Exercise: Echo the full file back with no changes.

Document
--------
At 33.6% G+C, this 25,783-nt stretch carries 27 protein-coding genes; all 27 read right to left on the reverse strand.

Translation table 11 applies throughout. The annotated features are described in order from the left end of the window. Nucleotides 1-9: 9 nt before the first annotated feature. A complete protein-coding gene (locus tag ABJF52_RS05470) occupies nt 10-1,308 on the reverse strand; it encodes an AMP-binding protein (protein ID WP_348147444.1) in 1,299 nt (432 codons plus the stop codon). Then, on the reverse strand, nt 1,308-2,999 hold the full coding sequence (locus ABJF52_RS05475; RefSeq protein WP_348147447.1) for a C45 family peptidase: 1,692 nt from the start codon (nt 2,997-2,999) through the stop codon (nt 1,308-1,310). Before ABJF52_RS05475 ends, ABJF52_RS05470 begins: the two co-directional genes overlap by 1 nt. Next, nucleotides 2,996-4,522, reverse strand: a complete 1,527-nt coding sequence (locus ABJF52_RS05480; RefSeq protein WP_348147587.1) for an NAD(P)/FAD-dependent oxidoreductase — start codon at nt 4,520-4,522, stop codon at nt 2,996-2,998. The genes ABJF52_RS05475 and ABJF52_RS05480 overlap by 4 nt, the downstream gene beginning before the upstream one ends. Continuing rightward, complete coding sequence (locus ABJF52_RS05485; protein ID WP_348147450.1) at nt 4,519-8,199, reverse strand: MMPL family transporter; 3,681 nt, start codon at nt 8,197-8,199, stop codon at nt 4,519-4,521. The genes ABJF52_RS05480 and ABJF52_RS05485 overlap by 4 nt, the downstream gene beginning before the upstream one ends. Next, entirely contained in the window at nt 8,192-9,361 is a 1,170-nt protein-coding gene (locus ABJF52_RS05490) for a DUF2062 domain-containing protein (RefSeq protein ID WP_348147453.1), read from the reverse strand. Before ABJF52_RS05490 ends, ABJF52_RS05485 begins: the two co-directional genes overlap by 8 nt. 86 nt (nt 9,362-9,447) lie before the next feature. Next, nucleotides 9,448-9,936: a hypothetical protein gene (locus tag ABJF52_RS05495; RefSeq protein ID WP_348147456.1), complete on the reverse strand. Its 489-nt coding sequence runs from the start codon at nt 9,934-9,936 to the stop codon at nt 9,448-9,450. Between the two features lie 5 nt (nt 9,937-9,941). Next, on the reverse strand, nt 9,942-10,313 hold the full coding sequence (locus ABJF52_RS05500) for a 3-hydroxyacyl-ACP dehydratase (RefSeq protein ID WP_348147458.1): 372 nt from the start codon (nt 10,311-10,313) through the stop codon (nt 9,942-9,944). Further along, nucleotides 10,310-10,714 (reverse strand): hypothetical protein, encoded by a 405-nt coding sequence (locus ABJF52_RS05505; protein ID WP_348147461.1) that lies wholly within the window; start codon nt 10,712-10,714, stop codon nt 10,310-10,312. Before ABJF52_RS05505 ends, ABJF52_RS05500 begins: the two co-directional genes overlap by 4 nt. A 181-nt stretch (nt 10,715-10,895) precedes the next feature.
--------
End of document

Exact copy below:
At 33.6% G+C, this 25,783-nt stretch carries 27 protein-coding genes; all 27 read right to left on the reverse strand.

Translation table 11 applies throughout. The annotated features are described in order from the left end of the window. Nucleotides 1-9: 9 nt before the first annotated feature. A complete protein-coding gene (locus tag ABJF52_RS05470) occupies nt 10-1,308 on the reverse strand; it encodes an AMP-binding protein (protein ID WP_348147444.1) in 1,299 nt (432 codons plus the stop codon). Then, on the reverse strand, nt 1,308-2,999 hold the full coding sequence (locus ABJF52_RS05475; RefSeq protein WP_348147447.1) for a C45 family peptidase: 1,692 nt from the start codon (nt 2,997-2,999) through the stop codon (nt 1,308-1,310). Before ABJF52_RS05475 ends, ABJF52_RS05470 begins: the two co-directional genes overlap by 1 nt. Next, nucleotides 2,996-4,522, reverse strand: a complete 1,527-nt coding sequence (locus ABJF52_RS05480; RefSeq protein WP_348147587.1) for an NAD(P)/FAD-dependent oxidoreductase — start codon at nt 4,520-4,522, stop codon at nt 2,996-2,998. The genes ABJF52_RS05475 and ABJF52_RS05480 overlap by 4 nt, the downstream gene beginning before the upstream one ends. Continuing rightward, complete coding sequence (locus ABJF52_RS05485; protein ID WP_348147450.1) at nt 4,519-8,199, reverse strand: MMPL family transporter; 3,681 nt, start codon at nt 8,197-8,199, stop codon at nt 4,519-4,521. The genes ABJF52_RS05480 and ABJF52_RS05485 overlap by 4 nt, the downstream gene beginning before the upstream one ends. Next, entirely contained in the window at nt 8,192-9,361 is a 1,170-nt protein-coding gene (locus ABJF52_RS05490) for a DUF2062 domain-containing protein (RefSeq protein ID WP_348147453.1), read from the reverse strand. Before ABJF52_RS05490 ends, ABJF52_RS05485 begins: the two co-directional genes overlap by 8 nt. 86 nt (nt 9,362-9,447) lie before the next feature. Next, nucleotides 9,448-9,936: a hypothetical protein gene (locus tag ABJF52_RS05495; RefSeq protein ID WP_348147456.1), complete on the reverse strand. Its 489-nt coding sequence runs from the start codon at nt 9,934-9,936 to the stop codon at nt 9,448-9,450. Between the two features lie 5 nt (nt 9,937-9,941). Next, on the reverse strand, nt 9,942-10,313 hold the full coding sequence (locus ABJF52_RS05500) for a 3-hydroxyacyl-ACP dehydratase (RefSeq protein ID WP_348147458.1): 372 nt from the start codon (nt 10,311-10,313) through the stop codon (nt 9,942-9,944). Further along, nucleotides 10,310-10,714 (reverse strand): hypothetical protein, encoded by a 405-nt coding sequence (locus ABJF52_RS05505; protein ID WP_348147461.1) that lies wholly within the window; start codon nt 10,712-10,714, stop codon nt 10,310-10,312. Before ABJF52_RS05505 ends, ABJF52_RS05500 begins: the two co-directional genes overlap by 4 nt. A 181-nt stretch (nt 10,715-10,895) precedes the next feature.